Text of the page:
Pompeo’s visit comes a day after Kim Jong Un made his second trip to China in less than two months, meeting President Xi Jinping and discussing the ongoing international talks over North Korea’s nuclear weapons and ballistic missile programs.
During the visit, announced only after it was over, Kim told Xi he hoped relevant parties would take “phased” and “synchronized” measures to realize denuclearization and lasting peace on the Korean peninsula, according to Chinese state media.
Separately, Trump and Xi discussed developments on the Korean peninsula and Kim’s visit to China during a phone call on Tuesday morning, the White House said.


New Quebec law stresses migrants’ skills, thousands must reapply

Updated 17 June 2019
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New Quebec law stresses migrants’ skills, thousands must reapply

  • The law is similar to a proposed plan from US President Donald Trump that would shift his country’s visa system from family-based immigration toward bringing in more skilled workers
  • The law will attempt to more closely match the skills offered by would-be immigrants with the needs of the labor market in Quebec

MONTREAL: The Quebec provincial legislature on Sunday approved a controversial immigration bill that will replace a first-come, first-served standard for accepting migrants with one tied to an applicants’ skills.
The law is similar to a proposed plan from US President Donald Trump that would shift his country’s visa system from family-based immigration toward bringing in more skilled workers.
The law will attempt to more closely match the skills offered by would-be immigrants with the needs of the labor market in Quebec, Canada’s second most-populous province.
Under the new law, some 18,000 applications now on file will be shredded, affecting as many as 50,000 people, many of whom already live in the province.
The 18,000 existing applicants will have to restart the immigration process.
The provincial government promised to expedite processing of their new applications, saying qualified workers would have answers within six months rather than the current 36 months.
The 62-to-42 vote on the bill took place around 4 am (0800 GMT) at the end of a marathon session convened by the governing center-right Coalition Avenir Quebec, immigration minister Simon Jolin-Barrette announced on Twitter.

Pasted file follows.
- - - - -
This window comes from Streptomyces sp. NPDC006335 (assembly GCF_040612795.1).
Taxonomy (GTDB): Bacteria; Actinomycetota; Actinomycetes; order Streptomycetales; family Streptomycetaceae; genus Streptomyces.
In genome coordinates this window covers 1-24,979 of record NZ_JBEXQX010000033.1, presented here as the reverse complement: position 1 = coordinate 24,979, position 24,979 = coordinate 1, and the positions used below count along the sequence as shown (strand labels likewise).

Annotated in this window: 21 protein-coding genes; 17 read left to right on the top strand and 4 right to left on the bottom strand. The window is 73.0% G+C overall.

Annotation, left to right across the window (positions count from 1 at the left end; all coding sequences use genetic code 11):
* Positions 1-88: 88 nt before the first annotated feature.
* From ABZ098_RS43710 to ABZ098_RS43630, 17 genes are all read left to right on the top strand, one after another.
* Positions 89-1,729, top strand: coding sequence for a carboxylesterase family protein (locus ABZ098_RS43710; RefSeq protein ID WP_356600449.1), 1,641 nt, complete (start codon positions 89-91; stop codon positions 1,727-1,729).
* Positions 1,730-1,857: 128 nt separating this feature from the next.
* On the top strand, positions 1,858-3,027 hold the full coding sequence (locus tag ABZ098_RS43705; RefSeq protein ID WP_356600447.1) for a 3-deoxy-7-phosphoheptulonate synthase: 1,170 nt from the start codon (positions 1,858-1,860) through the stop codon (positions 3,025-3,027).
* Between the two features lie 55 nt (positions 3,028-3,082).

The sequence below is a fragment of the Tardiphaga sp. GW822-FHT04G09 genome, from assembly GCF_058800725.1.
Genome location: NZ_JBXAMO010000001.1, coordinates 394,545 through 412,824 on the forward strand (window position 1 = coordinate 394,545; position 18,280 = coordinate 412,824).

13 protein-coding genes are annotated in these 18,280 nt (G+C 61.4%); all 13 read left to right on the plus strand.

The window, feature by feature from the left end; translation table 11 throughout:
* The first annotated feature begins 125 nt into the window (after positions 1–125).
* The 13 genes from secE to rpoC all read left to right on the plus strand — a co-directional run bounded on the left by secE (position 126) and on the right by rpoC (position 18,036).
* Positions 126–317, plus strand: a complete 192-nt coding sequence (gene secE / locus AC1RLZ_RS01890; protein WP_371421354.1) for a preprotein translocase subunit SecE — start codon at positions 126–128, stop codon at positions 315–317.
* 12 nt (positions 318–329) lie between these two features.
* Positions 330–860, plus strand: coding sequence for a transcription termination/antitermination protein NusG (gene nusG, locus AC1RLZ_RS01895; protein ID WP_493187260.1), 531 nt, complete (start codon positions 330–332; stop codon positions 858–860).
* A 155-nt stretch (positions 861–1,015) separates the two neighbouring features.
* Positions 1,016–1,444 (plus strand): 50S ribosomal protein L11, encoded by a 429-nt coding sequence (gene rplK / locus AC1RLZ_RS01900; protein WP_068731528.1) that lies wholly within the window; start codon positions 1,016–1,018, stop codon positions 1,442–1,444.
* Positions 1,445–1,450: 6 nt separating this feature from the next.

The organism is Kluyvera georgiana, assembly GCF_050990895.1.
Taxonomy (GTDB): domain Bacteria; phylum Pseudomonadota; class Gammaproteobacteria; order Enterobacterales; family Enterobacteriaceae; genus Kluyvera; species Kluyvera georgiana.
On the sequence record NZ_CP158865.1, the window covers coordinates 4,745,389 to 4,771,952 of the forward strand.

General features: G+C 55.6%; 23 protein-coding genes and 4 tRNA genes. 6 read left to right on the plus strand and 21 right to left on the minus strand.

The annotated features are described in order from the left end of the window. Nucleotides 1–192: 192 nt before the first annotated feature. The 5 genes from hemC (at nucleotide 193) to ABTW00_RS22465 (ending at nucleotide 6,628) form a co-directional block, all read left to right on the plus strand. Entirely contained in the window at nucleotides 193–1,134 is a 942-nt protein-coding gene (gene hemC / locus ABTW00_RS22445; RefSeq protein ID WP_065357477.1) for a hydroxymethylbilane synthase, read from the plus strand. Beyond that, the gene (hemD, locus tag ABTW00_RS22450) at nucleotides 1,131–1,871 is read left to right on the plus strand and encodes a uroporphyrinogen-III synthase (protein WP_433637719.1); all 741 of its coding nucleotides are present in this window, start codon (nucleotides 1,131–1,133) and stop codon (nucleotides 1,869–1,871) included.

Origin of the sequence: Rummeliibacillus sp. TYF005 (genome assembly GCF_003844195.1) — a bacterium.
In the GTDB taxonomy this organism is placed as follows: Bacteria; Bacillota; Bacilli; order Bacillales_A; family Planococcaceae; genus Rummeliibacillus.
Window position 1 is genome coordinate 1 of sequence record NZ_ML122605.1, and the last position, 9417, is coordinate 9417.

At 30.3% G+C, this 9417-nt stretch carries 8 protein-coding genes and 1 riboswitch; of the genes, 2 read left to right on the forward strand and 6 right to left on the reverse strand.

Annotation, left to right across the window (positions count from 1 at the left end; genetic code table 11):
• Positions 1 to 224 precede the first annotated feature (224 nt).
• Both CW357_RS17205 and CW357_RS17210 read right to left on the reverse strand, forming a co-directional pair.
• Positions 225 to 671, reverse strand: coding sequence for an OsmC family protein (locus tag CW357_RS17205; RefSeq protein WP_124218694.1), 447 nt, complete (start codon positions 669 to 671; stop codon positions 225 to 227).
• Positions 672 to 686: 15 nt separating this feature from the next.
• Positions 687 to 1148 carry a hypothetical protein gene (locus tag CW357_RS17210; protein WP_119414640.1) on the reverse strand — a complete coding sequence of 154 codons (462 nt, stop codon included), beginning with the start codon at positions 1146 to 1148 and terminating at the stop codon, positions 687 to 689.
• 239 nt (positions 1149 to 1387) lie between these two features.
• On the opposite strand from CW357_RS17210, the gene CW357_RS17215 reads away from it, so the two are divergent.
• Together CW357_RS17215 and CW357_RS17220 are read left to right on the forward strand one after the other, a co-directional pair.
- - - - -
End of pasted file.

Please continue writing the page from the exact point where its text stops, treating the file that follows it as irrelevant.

“We are modifying the immigration system in the public interest because we have to ensure we have a system which meets the needs of the labor market,” Jolin-Barrette told the National Assembly.
All three opposition parties opposed the measure, calling it “inhuman” and saying the government did not justify dropping the 18,000 pending applications.
“Honestly, I don’t think this bill will be seen positively in history,” Liberal Party MP Dominique Anglade said, according to the Montreal Gazette. “It’s the image of Quebec which gets tarnished.”
Premier Francois Legault’s government resorted to a special parliamentary procedure to limit debate over the proposal.
His party won power in October with a promise to slash by more than 20 percent the number of immigrants and refugees arriving each year in Quebec.
The assembly reconvened on Sunday and after sometimes-acrimonious debate passed a bill banning the wearing of religious symbols by public servants including police officers, judges, lawyers, prison guards and teachers.
However the new law will only apply to new recruits, with existing employees unaffected.
The proposal, also backed by Legault, puts the premier at odds with the multiculturalism advocated by Canadian Prime Minister Justin Trudeau.